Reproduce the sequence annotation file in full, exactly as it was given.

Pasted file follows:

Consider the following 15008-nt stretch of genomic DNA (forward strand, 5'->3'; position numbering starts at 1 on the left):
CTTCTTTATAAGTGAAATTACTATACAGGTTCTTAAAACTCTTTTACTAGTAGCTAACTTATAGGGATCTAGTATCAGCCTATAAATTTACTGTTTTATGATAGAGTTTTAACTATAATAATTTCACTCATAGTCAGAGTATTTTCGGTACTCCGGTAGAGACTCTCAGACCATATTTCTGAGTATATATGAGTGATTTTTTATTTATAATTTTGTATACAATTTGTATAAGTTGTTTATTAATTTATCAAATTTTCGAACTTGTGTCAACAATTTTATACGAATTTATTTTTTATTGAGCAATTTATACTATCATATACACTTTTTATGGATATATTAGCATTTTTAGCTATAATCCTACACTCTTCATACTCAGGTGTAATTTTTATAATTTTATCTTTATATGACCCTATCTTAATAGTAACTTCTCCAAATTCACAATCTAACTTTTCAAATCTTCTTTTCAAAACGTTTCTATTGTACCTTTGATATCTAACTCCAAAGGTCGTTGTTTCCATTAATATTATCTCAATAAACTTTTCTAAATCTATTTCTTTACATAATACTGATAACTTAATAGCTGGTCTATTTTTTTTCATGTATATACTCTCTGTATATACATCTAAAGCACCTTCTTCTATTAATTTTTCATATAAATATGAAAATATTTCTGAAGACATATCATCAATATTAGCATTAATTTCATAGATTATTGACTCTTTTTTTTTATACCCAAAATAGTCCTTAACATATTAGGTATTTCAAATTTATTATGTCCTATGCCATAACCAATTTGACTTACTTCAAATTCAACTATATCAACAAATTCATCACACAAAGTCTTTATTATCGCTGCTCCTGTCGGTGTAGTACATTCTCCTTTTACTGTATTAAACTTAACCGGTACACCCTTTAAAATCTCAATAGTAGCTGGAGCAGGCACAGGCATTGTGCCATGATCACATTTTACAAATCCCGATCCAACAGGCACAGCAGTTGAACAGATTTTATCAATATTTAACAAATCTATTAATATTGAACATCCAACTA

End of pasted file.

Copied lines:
Consider the following 15008-nt stretch of genomic DNA (forward strand, 5'->3'; position numbering starts at 1 on the left):
CTTCTTTATAAGTGAAATTACTATACAGGTTCTTAAAACTCTTTTACTAGTAGCTAACTTATAGGGATCTAGTATCAGCCTATAAATTTACTGTTTTATGATAGAGTTTTAACTATAATAATTTCACTCATAGTCAGAGTATTTTCGGTACTCCGGTAGAGACTCTCAGACCATATTTCTGAGTATATATGAGTGATTTTTTATTTATAATTTTGTATACAATTTGTATAAGTTGTTTATTAATTTATCAAATTTTCGAACTTGTGTCAACAATTTTATACGAATTTATTTTTTATTGAGCAATTTATACTATCATATACACTTTTTATGGATATATTAGCATTTTTAGCTATAATCCTACACTCTTCATACTCAGGTGTAATTTTTATAATTTTATCTTTATATGACCCTATCTTAATAGTAACTTCTCCAAATTCACAATCTAACTTTTCAAATCTTCTTTTCAAAACGTTTCTATTGTACCTTTGATATCTAACTCCAAAGGTCGTTGTTTCCATTAATATTATCTCAATAAACTTTTCTAAATCTATTTCTTTACATAATACTGATAACTTAATAGCTGGTCTATTTTTTTTCATGTATATACTCTCTGTATATACATCTAAAGCACCTTCTTCTATTAATTTTTCATATAAATATGAAAATATTTCTGAAGACATATCATCAATATTAGCATTAATTTCATAGATTATTGACTCTTTTTTTTTATACCCAAAATAGTCCTTAACATATTAGGTATTTCAAATTTATTATGTCCTATGCCATAACCAATTTGACTTACTTCAAATTCAACTATATCAACAAATTCATCACACAAAGTCTTTATTATCGCTGCTCCTGTCGGTGTAGTACATTCTCCTTTTACTGTATTAAACTTAACCGGTACACCCTTTAAAATCTCAATAGTAGCTGGAGCAGGCACAGGCATTGTGCCATGATCACATTTTACAAATCCCGATCCAACAGGCACAGCAGTTGAACAGATTTTATCAATATTTAACAAATCTATTAATATTGAACATCCAACTA